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Relationships between Lady Macbeth and Macbeth

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Introduction

The relationship between Macbeth and Lady Macbeth goes through a transformation as the play develops. Discuss how this happens and try to account for the transformation. The Tragedy of Macbeth was written during the Renaissance Period. The particular historical time is known as Jacobean times - times when women were not educated and repressed and all their duties were reduced to their households. Men were usually away fighting and were considered to be superior to women. Women were seen as submissive, and inferior regardless to their class or wealth. Christianity implied the role of women in such way and if women did not perform their duties they were considered sinful. According to the Bible, it was Eve, who tempted Adam into sin and therefore men should rule over women. Lady Macbeth and Macbeth's relationship is perceived as a Jacobean relationship, since Lady Macbeth tempted Macbeth to the sin. Furthermore, in Shakespeare's The Tragedy of Macbeth these two characters are the backbone of the play - they take decisions and they create moods, emotions and attitudes. ...read more.

Middle

However, even though seemingly they have strengthened their bond, in reality they are both not bonded to each other but to the ambition. After Duncan's murder their relationship is branded with guilt and blood, which creates a sense of discomfort in the relationship. Macbeth becomes more secluded in the ambition for power, which eventually transforms to obsession with power. Furthermore, as Macbeth falls down in the precipice of voracity, murders become his main ambition and the couple becomes very distant - they no longer confide in each other. It was not enough for Macbeth to become a king. His desire for more leads him further and he plans other murders, while his relationship with Lady Macbeth deteriorates. His evil nature takes over completely. He becomes a tyrant without any feeling or remorse. Between the coronation and the banquet Lady Macbeth is increasingly detached from her husband's plans - he does not need to be persuaded to kill anymore ("How now my lord! Why do you keep alone..." ...read more.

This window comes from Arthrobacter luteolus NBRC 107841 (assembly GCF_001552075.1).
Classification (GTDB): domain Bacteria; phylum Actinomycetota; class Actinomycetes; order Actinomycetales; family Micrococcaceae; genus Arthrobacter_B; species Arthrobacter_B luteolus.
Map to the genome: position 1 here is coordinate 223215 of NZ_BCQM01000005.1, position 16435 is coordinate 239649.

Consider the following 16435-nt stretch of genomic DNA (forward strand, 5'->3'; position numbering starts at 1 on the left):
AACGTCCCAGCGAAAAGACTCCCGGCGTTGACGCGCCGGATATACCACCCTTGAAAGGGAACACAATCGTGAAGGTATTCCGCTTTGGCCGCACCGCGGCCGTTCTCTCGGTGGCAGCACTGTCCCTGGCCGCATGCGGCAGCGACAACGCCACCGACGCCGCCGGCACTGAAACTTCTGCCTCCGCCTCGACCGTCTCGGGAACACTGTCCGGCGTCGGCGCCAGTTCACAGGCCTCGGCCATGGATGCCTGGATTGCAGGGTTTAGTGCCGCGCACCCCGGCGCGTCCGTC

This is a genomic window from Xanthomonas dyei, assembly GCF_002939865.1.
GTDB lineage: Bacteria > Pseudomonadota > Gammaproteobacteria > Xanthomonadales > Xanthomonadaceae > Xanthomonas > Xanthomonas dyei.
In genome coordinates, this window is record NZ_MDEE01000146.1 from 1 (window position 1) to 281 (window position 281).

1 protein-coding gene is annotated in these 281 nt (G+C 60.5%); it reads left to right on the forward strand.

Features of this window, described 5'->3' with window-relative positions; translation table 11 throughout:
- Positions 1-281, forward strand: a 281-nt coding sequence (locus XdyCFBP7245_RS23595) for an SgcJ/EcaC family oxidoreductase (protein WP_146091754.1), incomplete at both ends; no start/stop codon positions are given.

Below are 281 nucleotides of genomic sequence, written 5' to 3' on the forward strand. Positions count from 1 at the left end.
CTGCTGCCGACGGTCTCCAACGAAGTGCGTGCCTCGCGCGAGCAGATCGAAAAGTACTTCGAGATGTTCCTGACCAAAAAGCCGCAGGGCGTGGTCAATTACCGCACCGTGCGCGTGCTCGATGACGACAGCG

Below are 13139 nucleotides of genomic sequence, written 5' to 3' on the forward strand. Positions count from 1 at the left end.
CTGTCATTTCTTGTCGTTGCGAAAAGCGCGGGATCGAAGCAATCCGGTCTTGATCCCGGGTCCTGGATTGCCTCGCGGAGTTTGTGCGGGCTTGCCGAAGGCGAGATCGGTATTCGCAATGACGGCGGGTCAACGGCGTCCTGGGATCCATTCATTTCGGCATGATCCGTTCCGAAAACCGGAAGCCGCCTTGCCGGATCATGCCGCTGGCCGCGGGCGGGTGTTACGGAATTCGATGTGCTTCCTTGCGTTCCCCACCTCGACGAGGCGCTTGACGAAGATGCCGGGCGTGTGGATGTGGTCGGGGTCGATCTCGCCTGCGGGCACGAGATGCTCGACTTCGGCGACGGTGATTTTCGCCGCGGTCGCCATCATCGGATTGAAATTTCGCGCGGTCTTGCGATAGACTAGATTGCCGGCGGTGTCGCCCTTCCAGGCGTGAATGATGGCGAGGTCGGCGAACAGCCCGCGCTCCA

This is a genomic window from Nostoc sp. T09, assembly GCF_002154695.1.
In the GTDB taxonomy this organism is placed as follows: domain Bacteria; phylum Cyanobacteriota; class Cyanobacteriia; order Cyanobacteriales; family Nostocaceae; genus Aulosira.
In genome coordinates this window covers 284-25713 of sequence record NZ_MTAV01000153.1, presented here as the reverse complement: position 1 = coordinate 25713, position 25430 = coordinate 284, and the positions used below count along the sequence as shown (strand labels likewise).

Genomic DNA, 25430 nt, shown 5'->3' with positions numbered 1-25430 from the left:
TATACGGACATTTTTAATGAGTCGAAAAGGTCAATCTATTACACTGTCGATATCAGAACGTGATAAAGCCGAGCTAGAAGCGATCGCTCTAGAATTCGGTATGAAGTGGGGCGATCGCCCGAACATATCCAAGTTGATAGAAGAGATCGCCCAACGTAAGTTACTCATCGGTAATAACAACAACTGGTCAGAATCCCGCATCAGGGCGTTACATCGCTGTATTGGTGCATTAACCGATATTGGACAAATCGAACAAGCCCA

Conclusion

This quotation shows that Macbeth is so overrun with greed and evil that even his demon infested wife cannot detach him from his ambitions. Macbeth does not even talk to her, he just orders the doctor to take care and considers that is enough. Later, when Lady Macbeth suicides it is not even noticeable to him that the woman he has loved is now dead ("She should have died hereafter;/ there would have been time for such a word." (V, v, 17-18)). This illustrates the true detachment in this marriage. The two of them are not even connected by sorrow anymore. This portrays Macbeth's true downfall and foreshadows the collapse of his world. Even though Macbeth is alone, he is so full of evil, that he believes he could reign and protect Scotland on his own. Because of this "sick ambition" Macbeth sacrificed his love, left behind all the good moments and feelings, just because he wanted to become more and more powerful. He loved Lady Macbeth in the beginning and because of this love he tried so hard to please her. At the end, however, he forgot what exactly he was doing and thus their love was lost in the obsession with power. ...read more.

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